The leaders of the U.S. House of Representatives Intelligence Committee's Russian Federation investigation said Wednesday they intend to publicly release thousands of politically divisive Facebook ads purchased by Russian Federation during last year's presidential election.
Congressional committees and special counsel Robert Mueller are investigating Russian interference in the election, including whether there was any collusion between Trump associates and Moscow.
But she also said that had the ads been linked to legitimate, rather than fake, Facebook accounts, "most of them would have been allowed to run".
"We know we have a responsibility to prevent everything we can from this happening on our platforms", Sandberg said, "and so we told Congress and the intelligence committees that when they are ready to release the ads, we are ready to help them". As recently as July 20th, the social media titan insisted that Russian actors hadn't bought advertisements on the network - though, to their credit, the contractors Facebook uses to scan potential ads weren't trained to screen out political content or propaganda.
Sandberg is in Washington this week meeting with other lawmakers as well.
Sandberg is meeting with elected officials in Washington this week ahead of a House hearing at which executives from Facebook, Twitter and Google are expected to testify.
Without offering specifics, Sandberg said that "things happened on our platform in this election that should not have happened - especially, and very troubling, [sic] foreign interference in a democratic election".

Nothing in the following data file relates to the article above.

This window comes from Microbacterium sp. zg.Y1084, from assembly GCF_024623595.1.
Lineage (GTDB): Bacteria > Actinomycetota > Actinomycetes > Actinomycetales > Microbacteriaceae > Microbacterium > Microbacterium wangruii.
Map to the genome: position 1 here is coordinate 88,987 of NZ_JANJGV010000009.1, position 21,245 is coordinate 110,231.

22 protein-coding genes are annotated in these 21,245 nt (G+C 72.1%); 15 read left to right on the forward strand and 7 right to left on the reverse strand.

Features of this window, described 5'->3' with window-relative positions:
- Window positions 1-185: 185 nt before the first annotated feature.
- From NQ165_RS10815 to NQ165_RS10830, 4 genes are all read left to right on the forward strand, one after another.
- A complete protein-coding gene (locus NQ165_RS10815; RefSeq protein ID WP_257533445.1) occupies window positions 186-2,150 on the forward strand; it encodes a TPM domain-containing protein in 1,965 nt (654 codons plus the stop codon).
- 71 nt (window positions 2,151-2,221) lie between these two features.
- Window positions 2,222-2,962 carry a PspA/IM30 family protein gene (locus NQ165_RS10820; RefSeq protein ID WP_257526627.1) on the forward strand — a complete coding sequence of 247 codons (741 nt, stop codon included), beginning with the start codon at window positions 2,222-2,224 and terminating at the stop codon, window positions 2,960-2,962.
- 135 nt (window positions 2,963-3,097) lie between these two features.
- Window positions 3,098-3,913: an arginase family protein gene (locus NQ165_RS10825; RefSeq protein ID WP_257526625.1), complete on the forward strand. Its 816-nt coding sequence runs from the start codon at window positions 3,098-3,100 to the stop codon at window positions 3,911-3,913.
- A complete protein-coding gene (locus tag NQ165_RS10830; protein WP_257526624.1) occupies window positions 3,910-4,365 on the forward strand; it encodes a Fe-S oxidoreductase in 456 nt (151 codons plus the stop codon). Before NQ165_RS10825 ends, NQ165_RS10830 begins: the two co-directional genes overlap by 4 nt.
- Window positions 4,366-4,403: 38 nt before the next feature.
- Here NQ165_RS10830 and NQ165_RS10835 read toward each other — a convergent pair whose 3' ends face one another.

According to sources at Google, the ads on its various platforms, which include Gmail, YouTube and its Double Click ad network, were not purchased by the same Russian entity that bought the ads on Facebook.
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House lawmakers investigating Russia's suspected meddling in the 2016 USA presidential election are hoping to release copies of the 3,000 Facebook ads purchased by Kremlin-aligned agents and trolls.
But Sandberg acknowledged the company had erred in how it handled the issue of foreign interference a year ago.
He said Sandberg also indicated the company wants the help of the intelligence community to identify who may be using Facebook for those reasons.
Facebook said last month that the ads focused on divisive political messages, including LGBT issues, immigration and gun rights, and were seen by an estimated 10 million people.
Twitter took down the video, saying a remark Blackburn made about opposing abortion was inflammatory, but later recanted.
One member of Congress who viewed the ads said that of about 70 that person had viewed, all of them had racial themes.
The Facebook COO dodged several questions during the Axios interview, including one on whether or not Facebook owed the American people an apology.
All three companies have been asked to testify publicly about Russian interference before both the House and Senate intelligence panels on November 1.